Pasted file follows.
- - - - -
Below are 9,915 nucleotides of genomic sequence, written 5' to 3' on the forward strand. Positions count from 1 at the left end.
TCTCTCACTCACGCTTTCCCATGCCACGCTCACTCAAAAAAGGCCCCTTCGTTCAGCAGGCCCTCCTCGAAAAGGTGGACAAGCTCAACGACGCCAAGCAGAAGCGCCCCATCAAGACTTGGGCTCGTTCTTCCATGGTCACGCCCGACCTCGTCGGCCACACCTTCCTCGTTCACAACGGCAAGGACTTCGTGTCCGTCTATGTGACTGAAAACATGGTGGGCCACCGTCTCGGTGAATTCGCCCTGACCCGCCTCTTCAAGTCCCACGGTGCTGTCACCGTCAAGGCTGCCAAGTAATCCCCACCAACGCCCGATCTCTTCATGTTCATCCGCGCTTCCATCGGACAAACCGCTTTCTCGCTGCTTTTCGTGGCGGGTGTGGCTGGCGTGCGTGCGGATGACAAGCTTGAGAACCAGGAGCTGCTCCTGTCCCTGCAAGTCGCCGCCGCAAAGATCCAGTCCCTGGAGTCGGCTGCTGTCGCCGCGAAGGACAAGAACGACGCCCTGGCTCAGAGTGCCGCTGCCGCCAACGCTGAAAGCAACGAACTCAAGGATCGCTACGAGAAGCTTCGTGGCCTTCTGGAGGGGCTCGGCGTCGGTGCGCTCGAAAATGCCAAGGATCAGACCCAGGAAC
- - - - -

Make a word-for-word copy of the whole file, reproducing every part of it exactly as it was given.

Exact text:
Below are 9,915 nucleotides of genomic sequence, written 5' to 3' on the forward strand. Positions count from 1 at the left end.
TCTCTCACTCACGCTTTCCCATGCCACGCTCACTCAAAAAAGGCCCCTTCGTTCAGCAGGCCCTCCTCGAAAAGGTGGACAAGCTCAACGACGCCAAGCAGAAGCGCCCCATCAAGACTTGGGCTCGTTCTTCCATGGTCACGCCCGACCTCGTCGGCCACACCTTCCTCGTTCACAACGGCAAGGACTTCGTGTCCGTCTATGTGACTGAAAACATGGTGGGCCACCGTCTCGGTGAATTCGCCCTGACCCGCCTCTTCAAGTCCCACGGTGCTGTCACCGTCAAGGCTGCCAAGTAATCCCCACCAACGCCCGATCTCTTCATGTTCATCCGCGCTTCCATCGGACAAACCGCTTTCTCGCTGCTTTTCGTGGCGGGTGTGGCTGGCGTGCGTGCGGATGACAAGCTTGAGAACCAGGAGCTGCTCCTGTCCCTGCAAGTCGCCGCCGCAAAGATCCAGTCCCTGGAGTCGGCTGCTGTCGCCGCGAAGGACAAGAACGACGCCCTGGCTCAGAGTGCCGCTGCCGCCAACGCTGAAAGCAACGAACTCAAGGATCGCTACGAGAAGCTTCGTGGCCTTCTGGAGGGGCTCGGCGTCGGTGCGCTCGAAAATGCCAAGGATCAGACCCAGGAAC